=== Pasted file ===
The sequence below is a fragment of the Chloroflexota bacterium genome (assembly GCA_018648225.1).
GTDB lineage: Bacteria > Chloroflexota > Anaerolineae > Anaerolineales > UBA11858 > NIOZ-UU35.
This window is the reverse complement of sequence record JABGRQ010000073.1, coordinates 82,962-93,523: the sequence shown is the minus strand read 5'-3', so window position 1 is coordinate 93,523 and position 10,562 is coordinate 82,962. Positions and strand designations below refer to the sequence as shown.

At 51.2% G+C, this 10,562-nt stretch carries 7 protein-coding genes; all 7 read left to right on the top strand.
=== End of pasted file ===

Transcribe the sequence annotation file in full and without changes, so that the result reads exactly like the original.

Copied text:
The sequence below is a fragment of the Chloroflexota bacterium genome (assembly GCA_018648225.1).
GTDB lineage: Bacteria > Chloroflexota > Anaerolineae > Anaerolineales > UBA11858 > NIOZ-UU35.
This window is the reverse complement of sequence record JABGRQ010000073.1, coordinates 82,962-93,523: the sequence shown is the minus strand read 5'-3', so window position 1 is coordinate 93,523 and position 10,562 is coordinate 82,962. Positions and strand designations below refer to the sequence as shown.

At 51.2% G+C, this 10,562-nt stretch carries 7 protein-coding genes; all 7 read left to right on the top strand.